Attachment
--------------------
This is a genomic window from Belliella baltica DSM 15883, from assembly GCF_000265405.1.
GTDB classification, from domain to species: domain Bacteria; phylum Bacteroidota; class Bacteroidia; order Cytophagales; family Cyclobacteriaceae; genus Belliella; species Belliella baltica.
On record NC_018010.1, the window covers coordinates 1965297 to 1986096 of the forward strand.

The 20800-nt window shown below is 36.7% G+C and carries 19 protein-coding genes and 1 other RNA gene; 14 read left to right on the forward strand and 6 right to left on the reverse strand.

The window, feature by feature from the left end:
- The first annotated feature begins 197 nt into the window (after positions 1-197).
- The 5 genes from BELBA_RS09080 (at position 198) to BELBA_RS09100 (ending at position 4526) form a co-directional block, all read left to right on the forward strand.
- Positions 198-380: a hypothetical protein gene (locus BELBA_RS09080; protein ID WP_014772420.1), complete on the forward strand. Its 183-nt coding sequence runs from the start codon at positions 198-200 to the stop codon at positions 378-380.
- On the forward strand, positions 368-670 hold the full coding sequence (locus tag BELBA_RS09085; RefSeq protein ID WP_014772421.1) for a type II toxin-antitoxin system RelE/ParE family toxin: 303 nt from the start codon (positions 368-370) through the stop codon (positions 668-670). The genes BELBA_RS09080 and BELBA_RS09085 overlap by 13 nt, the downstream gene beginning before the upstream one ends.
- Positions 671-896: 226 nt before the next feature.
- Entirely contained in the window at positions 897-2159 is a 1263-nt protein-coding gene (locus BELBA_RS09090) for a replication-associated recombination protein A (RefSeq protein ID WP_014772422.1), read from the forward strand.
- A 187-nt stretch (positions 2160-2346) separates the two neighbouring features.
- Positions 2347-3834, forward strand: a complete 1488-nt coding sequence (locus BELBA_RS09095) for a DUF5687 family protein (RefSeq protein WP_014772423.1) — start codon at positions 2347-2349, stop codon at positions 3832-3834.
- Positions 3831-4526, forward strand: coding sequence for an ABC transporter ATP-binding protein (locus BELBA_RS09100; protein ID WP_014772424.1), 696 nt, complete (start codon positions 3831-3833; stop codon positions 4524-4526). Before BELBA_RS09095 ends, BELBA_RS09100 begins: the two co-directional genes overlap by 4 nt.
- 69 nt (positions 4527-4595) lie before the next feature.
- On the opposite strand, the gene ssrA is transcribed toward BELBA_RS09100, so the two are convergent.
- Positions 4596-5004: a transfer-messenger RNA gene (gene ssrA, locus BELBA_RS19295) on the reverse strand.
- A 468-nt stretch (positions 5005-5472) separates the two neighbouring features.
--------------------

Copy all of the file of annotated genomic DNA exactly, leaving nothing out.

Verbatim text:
This is a genomic window from Belliella baltica DSM 15883, from assembly GCF_000265405.1.
GTDB classification, from domain to species: domain Bacteria; phylum Bacteroidota; class Bacteroidia; order Cytophagales; family Cyclobacteriaceae; genus Belliella; species Belliella baltica.
On record NC_018010.1, the window covers coordinates 1965297 to 1986096 of the forward strand.

The 20800-nt window shown below is 36.7% G+C and carries 19 protein-coding genes and 1 other RNA gene; 14 read left to right on the forward strand and 6 right to left on the reverse strand.

The window, feature by feature from the left end:
- The first annotated feature begins 197 nt into the window (after positions 1-197).
- The 5 genes from BELBA_RS09080 (at position 198) to BELBA_RS09100 (ending at position 4526) form a co-directional block, all read left to right on the forward strand.
- Positions 198-380: a hypothetical protein gene (locus BELBA_RS09080; protein ID WP_014772420.1), complete on the forward strand. Its 183-nt coding sequence runs from the start codon at positions 198-200 to the stop codon at positions 378-380.
- On the forward strand, positions 368-670 hold the full coding sequence (locus tag BELBA_RS09085; RefSeq protein ID WP_014772421.1) for a type II toxin-antitoxin system RelE/ParE family toxin: 303 nt from the start codon (positions 368-370) through the stop codon (positions 668-670). The genes BELBA_RS09080 and BELBA_RS09085 overlap by 13 nt, the downstream gene beginning before the upstream one ends.
- Positions 671-896: 226 nt before the next feature.
- Entirely contained in the window at positions 897-2159 is a 1263-nt protein-coding gene (locus BELBA_RS09090) for a replication-associated recombination protein A (RefSeq protein ID WP_014772422.1), read from the forward strand.
- A 187-nt stretch (positions 2160-2346) separates the two neighbouring features.
- Positions 2347-3834, forward strand: a complete 1488-nt coding sequence (locus BELBA_RS09095) for a DUF5687 family protein (RefSeq protein WP_014772423.1) — start codon at positions 2347-2349, stop codon at positions 3832-3834.
- Positions 3831-4526, forward strand: coding sequence for an ABC transporter ATP-binding protein (locus BELBA_RS09100; protein ID WP_014772424.1), 696 nt, complete (start codon positions 3831-3833; stop codon positions 4524-4526). Before BELBA_RS09095 ends, BELBA_RS09100 begins: the two co-directional genes overlap by 4 nt.
- 69 nt (positions 4527-4595) lie before the next feature.
- On the opposite strand, the gene ssrA is transcribed toward BELBA_RS09100, so the two are convergent.
- Positions 4596-5004: a transfer-messenger RNA gene (gene ssrA, locus BELBA_RS19295) on the reverse strand.
- A 468-nt stretch (positions 5005-5472) separates the two neighbouring features.